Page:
The Adventures of Jack the Giant-Killer

Разделы сайта

The Three Little Pigs
Jack and His Friends
The Little Red Hen and the Grain of Wheat
The Old Woman and Her Pig
Goldilocks and the Three Bears
Red Riding Hood
The Gingerbread Man
The Cock, the Mouse and the Little Red Hen
Mr Miacca
Lazy Jack
Mr and Mrs Vinegar
Tom Tit Tot
Molly Whuppie
Jack and the Beanstalk
Cap of Rushes
The Fish and the Ring
The Red Ettin
The History of Tom Thumb
The Adventures of Jack the Giant-Killer

Гостевая книга



The Adventures of Jack the Giant-Killer

In the time of good King Arthur there lived in Cornwall l a farmer who had an only son named Jack. This young man was very strong, brave and clever.

In those days a terrible great giant named Cormoran lived in the mountains of Cornwall. He was very, very tall, strong and cruel, and the people of neighbouring towns and villages were greatly afraid of him. He lived in a cave in the middle of a mountain. When he wanted food, he went out to get it.

When the giant came to a town or a village, people ran away from their homes, and he seized their cattle. He could carry six oxen on his back at a time. And he tied the pigs and sheep to the belt round his waist. This went on for many years and nobody could do anything because the giant was too strong. So all the people in Cornwall became poor and unhappy.

One day Jack was at the town hall when the magistrates were sitting and talking about the giant.

"What will the man get who kills Cormoran?" asked Jack.

"He will get the giant's treasure," they answered.

"Then let me try," said Jack.

So he got a horn, a spade, and a pick 2 and went to the mountain where Cormoran lived. All evening and all night, while the giant was asleep, Jack dug a very, very deep and wide pit in front of the cave. Then he covered it over with long branches and straw, and put earth over it, so that it looked like ordinary ground. When all this was done, Jack sat down near the pit, away from the mouth of the cave 3 and waited.

Early in the morning, he put his horn to his mouth and blew hard. The loud noise of the horn woke the giant. He rushed from his cave and shouted:

"How dare you come here to disturb my rest? 4 You will pay dearly for it. I shall kill you and broil you for my breakfast."

But just as he shouted these words, he fell into the pit. He was very big and very heavy, and the mountain shook as he fell.

"Oh, Giant! Where are you now? Do you still think you will broil me for your breakfast?" shouted Jack. He laughed at the giant for a while, then he hit him hard on the head with the pick, and killed him. So that was the end of the terrible giant Cormoran.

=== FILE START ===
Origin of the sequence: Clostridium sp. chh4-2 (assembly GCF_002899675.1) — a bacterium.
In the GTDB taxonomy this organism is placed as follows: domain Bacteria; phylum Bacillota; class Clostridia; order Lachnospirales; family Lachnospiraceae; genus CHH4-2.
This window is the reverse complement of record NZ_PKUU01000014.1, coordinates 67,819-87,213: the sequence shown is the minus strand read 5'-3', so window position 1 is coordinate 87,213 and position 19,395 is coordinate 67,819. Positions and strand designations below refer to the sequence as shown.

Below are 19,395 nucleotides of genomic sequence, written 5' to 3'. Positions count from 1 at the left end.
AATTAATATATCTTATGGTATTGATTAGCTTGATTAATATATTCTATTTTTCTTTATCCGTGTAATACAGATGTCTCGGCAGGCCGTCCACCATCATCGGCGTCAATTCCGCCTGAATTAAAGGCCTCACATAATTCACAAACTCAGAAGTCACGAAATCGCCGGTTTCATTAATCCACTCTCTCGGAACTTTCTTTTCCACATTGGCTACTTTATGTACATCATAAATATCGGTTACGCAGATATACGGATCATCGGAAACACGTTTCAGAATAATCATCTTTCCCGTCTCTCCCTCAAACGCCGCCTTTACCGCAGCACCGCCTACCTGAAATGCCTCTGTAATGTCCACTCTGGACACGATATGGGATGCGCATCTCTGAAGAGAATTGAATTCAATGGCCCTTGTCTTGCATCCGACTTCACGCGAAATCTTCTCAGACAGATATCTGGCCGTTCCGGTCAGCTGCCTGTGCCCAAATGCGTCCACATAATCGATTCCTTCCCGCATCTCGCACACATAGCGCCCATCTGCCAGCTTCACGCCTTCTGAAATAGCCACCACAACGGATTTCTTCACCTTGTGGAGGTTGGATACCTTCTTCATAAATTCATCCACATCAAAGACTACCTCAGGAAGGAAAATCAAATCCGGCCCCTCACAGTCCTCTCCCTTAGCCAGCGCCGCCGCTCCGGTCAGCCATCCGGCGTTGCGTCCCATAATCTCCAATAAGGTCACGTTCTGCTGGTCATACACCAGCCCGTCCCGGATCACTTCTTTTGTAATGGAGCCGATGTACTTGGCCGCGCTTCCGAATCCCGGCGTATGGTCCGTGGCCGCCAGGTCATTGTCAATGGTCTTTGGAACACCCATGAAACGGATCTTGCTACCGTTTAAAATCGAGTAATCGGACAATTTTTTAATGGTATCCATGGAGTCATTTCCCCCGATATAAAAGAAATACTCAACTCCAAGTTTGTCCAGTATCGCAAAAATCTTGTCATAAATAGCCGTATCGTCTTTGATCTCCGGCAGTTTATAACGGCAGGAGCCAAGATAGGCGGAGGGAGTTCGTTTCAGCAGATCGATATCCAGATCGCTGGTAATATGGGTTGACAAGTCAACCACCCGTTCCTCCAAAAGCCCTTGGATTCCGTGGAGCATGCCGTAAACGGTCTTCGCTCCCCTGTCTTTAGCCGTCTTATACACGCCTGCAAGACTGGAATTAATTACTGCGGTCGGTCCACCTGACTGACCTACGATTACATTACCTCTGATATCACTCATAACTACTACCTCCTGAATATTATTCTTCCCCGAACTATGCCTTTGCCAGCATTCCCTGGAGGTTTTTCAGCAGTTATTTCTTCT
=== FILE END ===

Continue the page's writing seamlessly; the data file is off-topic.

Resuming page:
Jack filled up the pit with earth, and went into the giant's cave. There he found a lot of treasure.

When the magistrates heard of Cormoran's death, they said:




"From this day everybody must call this young man Jack the Giant-Killer." And they gave him presents—a sword and a belt. On the belt there were words in golden letters:

Here is the brave Cornish man, Who killed the giant Cormoran.

The news of Jack's victory soon reached all the corners of the country. Another giant whose name was Blunderbore heard of it too and decided to revenge himself on Jack. 5 This giant lived in a large castle which stood in the middle of a dark wood.

Four months later Jack was walking through this wood on his way from Cornwall to Wales. 6 He was very tired, so he sat down beside a spring and fell fast asleep. While he was sleeping, the giant Blunderbore came to the spring for water and found him there. When the giant read the words on Jack's belt, he picked him up, threw him over his shoulders and carried him to his castle.

Now, as the giant was passing through the thick wood, Jack woke. He was very surprised and frightened to find himself on the shoulders of the giant. His fright became greater when the giant entered the castle, and Jack saw the place where human bones lay, and when the giant said, "And your bones, my fine man, will soon lie here, too." The giant did not want to eat poor Jack alone, so he locked him in a great room and went to fetch another giant, us brother, who lived in the same wood.